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Global climate disruption and regional climate shelters after the Toba supereruption.

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The Toba eruption ∼74,000 y ago was the largest volcanic eruption since the start of the Pleistocene and represents an important test case for understanding the effects of large explosive eruptions on climate and ecosystems. However, the magnitude and repercussions of climatic changes driven by the eruption are strongly debated. High-resolution paleoclimate and archaeological records from Africa find little evidence for the disruption of climate or human activity in the wake of the eruption in contrast with a controversial link with a bottleneck in human evolution and climate model simulations predicting strong volcanic cooling for up to a decade after a Toba-scale eruption. Here, we use a large ensemble of high-resolution Community Earth System Model (CESM1.3) simulations to reconcile climate model predictions with paleoclimate records, accounting for uncertainties in the magnitude of Toba sulfur emissions with high and low emission scenarios. We find a near-zero probability of annual mean surface temperature anomalies exceeding 4 °C in most of Africa in contrast with near 100% probabilities of cooling this severe in Asia and North America for the high sulfur emission case. The likelihood of strong decreases in precipitation is low in most of Africa. Therefore, even Toba sulfur release at the upper range of plausible estimates remains consistent with the muted response in Africa indicated by paleoclimate proxies. Our results provide a probabilistic view of the uneven patterns of volcanic climate disruption during a crucial interval in human evolution, with implications for understanding the range of environmental impacts from past and future supereruptions.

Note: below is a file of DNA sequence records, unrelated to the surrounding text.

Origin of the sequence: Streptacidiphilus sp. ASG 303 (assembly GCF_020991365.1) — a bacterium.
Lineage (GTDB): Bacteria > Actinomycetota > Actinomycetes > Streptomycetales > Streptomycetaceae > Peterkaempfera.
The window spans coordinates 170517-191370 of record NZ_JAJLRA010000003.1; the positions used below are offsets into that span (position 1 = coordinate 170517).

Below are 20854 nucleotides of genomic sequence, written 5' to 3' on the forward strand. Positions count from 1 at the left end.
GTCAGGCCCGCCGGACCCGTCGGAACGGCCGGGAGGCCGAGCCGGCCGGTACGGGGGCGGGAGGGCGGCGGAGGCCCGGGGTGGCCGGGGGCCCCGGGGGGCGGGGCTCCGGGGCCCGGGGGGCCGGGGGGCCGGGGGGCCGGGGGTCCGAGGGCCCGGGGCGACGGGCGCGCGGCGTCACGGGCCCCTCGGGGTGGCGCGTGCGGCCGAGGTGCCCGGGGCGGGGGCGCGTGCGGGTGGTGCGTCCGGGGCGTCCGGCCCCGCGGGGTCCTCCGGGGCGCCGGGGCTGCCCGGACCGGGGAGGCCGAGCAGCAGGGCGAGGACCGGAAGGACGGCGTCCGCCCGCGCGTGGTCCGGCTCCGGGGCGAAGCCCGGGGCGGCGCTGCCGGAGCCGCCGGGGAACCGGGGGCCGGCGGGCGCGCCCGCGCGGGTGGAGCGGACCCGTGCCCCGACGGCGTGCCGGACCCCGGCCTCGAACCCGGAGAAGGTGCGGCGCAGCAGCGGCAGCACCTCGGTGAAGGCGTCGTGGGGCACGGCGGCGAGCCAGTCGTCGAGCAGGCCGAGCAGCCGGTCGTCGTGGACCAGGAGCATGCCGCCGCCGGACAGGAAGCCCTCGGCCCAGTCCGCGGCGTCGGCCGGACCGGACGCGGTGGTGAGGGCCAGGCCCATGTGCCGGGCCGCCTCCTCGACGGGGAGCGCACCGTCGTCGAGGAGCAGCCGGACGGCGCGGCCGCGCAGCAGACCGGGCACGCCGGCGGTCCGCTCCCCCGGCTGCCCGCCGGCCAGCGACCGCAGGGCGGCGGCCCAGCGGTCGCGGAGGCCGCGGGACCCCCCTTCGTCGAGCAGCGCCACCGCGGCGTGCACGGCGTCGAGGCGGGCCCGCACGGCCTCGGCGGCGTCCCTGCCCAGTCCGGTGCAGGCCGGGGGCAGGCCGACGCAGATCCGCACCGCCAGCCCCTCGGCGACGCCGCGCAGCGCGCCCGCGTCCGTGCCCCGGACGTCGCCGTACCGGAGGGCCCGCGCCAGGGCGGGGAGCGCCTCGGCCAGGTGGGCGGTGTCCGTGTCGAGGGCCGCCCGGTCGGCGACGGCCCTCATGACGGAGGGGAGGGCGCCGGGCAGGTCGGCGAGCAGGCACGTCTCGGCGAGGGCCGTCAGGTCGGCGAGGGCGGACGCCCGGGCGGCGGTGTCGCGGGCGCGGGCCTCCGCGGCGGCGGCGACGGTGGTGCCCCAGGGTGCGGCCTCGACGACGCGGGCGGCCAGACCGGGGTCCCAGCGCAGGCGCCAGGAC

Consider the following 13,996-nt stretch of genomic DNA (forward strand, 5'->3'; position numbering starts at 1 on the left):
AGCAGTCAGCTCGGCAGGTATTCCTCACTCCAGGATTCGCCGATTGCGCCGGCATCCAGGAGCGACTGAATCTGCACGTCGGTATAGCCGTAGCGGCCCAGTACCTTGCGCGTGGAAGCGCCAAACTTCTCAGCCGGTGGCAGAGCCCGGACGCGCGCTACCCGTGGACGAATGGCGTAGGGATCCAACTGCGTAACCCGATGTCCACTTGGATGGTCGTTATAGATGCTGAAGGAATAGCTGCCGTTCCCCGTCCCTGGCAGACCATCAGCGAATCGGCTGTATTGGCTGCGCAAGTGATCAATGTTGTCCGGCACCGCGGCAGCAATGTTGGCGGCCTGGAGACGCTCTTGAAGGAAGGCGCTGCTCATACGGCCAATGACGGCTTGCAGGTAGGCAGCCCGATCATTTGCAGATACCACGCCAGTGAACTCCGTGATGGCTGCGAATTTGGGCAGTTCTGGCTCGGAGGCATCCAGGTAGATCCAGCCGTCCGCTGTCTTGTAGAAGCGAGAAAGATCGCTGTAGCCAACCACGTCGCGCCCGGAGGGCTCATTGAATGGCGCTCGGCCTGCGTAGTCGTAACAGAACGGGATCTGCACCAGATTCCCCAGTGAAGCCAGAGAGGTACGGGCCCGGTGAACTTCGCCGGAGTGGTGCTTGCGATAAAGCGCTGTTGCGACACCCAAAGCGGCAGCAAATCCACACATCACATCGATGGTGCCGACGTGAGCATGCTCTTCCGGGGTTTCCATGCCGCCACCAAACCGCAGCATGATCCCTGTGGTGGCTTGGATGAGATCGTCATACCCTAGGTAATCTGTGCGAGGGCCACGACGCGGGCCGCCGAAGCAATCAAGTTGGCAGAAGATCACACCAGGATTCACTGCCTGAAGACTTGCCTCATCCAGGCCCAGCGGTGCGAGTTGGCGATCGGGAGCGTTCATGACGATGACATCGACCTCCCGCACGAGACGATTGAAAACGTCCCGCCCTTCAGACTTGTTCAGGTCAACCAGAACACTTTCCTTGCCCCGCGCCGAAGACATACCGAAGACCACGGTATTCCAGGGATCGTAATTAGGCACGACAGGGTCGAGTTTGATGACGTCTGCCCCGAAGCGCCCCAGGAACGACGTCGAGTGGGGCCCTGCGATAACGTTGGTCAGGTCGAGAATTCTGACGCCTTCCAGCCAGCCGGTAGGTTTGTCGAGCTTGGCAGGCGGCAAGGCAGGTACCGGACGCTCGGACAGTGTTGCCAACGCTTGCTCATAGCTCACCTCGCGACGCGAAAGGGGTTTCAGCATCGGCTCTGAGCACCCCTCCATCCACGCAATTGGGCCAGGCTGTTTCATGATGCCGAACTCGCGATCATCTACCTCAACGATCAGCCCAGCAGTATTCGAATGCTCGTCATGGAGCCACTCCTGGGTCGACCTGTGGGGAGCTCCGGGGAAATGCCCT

Toba, human evolution, paleoclimate, volcanism and climate

Journal Title

Proc Natl Acad Sci U S A

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Proceedings of the National Academy of Sciences


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Natural Environment Research Council (NE/S000887/1)